Mark: No studio. I was a child of the 70′s and early 80′s. Back then it was tape machine, recording on a cassette player. There were other bands around me and other musicians around me that were certainly a lot more serious than I was. For as passionate as I thought I was, I also learned that I wasn’t a very disciplined person until later in life. I wasn’t the best at something right out of the gate. Like Neil Peart of Rush or John Bonham of Led Zeppelin, if I couldn’t sound like them then I just gave up. So, I didn’t practice. There is a difference with my own children. I have a daughter who is about to be 18 in a couple of weeks, she’ll actually be in Chicago with me. She is a very accomplished violinist. Her mom, my wife is a violinist, and Olivia is definitely a lot further along already than Allison was at her age, she has been playing since she was 6. She knows what it is to be disciplined, and to practice. My son, who is also a pretty talented cellist, but he hated it. He’s a tennis player, and even with tennis, he knows how to practice and work hard for something. I did not. And so, that’s what we thought of me becoming a talent agent, or booking agent, I was always just, not to overuse the word, but enamored by those who were talented, who had practiced something their whole life or had discovered something at an early age that they loved, and they worked hard at and got really good at. For me to be in that proximity, to be able to represent people like that, was a plus. I could live vicariously through talented people.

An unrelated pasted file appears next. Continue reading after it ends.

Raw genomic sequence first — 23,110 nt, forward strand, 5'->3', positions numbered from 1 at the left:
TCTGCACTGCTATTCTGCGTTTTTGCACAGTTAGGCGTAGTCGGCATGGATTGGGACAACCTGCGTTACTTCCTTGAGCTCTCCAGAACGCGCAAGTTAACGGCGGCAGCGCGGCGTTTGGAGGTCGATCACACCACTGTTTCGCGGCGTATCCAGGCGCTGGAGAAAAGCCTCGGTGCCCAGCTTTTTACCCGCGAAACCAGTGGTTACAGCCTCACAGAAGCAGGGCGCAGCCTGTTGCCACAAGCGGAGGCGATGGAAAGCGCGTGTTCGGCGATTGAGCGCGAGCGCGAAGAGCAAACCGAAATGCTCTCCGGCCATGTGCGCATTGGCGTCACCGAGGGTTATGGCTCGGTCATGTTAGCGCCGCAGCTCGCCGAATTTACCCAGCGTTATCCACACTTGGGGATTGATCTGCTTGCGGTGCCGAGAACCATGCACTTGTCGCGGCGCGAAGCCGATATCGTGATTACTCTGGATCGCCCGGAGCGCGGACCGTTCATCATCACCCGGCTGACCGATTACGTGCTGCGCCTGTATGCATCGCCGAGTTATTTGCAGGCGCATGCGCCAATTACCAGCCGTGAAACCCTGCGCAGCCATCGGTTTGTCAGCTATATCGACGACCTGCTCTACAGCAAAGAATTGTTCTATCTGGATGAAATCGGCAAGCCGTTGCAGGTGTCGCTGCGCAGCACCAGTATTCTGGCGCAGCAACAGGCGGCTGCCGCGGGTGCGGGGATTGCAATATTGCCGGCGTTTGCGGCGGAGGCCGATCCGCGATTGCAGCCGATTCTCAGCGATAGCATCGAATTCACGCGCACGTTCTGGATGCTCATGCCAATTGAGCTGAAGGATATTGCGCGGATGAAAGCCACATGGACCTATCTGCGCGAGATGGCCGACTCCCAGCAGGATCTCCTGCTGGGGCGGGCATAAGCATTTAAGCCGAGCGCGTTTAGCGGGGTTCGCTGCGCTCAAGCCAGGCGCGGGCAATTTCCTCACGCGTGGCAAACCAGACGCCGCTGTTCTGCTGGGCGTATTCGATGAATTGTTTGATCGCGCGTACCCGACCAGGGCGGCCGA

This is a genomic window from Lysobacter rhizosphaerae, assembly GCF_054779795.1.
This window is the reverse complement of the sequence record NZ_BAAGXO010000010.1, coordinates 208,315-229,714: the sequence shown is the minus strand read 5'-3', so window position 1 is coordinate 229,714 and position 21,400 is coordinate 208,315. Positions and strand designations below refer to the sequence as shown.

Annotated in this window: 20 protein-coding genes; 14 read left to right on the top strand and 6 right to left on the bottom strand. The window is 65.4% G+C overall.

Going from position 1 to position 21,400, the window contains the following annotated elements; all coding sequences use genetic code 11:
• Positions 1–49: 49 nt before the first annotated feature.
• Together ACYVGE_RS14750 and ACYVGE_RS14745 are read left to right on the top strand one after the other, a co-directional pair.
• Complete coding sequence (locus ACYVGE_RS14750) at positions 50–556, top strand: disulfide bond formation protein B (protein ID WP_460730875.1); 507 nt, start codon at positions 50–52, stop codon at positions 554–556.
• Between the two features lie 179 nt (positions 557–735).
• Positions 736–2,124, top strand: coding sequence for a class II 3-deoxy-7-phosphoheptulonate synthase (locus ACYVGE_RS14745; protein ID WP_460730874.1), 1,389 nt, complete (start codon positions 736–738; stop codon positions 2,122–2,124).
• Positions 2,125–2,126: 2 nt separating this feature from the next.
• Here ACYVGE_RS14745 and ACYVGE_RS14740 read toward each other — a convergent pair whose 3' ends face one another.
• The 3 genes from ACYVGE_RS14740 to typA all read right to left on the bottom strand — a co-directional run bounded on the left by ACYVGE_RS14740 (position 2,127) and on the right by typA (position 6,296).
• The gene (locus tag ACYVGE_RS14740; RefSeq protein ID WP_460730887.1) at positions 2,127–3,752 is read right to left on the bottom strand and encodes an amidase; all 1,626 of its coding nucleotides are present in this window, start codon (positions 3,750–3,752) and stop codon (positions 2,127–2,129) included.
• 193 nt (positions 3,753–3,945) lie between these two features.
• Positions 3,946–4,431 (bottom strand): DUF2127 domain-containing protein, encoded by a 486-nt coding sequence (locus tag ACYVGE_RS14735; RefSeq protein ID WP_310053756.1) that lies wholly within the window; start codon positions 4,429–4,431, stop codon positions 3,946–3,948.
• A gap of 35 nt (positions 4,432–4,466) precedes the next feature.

Kelly: …and, that’s how your talent shines. You receive that inspiration from those talented individuals and you give your inspiration to those individuals by becoming a talent agent and a booking agent. At what point did you believe you wanted to be an agent, and what was your first gig?
Mark: I grew up in NJ and moved to NY after a brief stint in college and went on the road and did children’s theatre. So I moved into NY to try to break into the business. I thought maybe I would go back to college, but I was a horrible student. I did end up getting a lucky break and I worked in the movie business for 10 years. I got married during that time and moved to Connecticut. When we moved to Connecticut, I got out of the movie business because to throw a commute on a long 14 to 16 hour day made no sense. So I said, “I’m done, I ran my course”. And, it really was an opportunity that presented itself. A friend said, “hey, would you like to come and be an agent with me?” He was taking over this small boutique agency and he had been doing it for about a year or so, and he said, “I think you’d be good at this”, and he invited me to join him. I was looking for a job and that sounded really interesting, so I took him up on it. His instinct was I was gregarious enough, I was personable enough that I could certainly get on the phone and make deals happen and talk to people. I never necessarily thought that about myself but, sure enough, it turned out to be exactly like my sweet spot. I loved it. And, that was my first agency job. It was happenstance. I wasn’t looking for a career in that field, it just came along. By golly, here I am. That was 1994. I am 22 years in now.

Kelly: Do you recall the first gig you booked?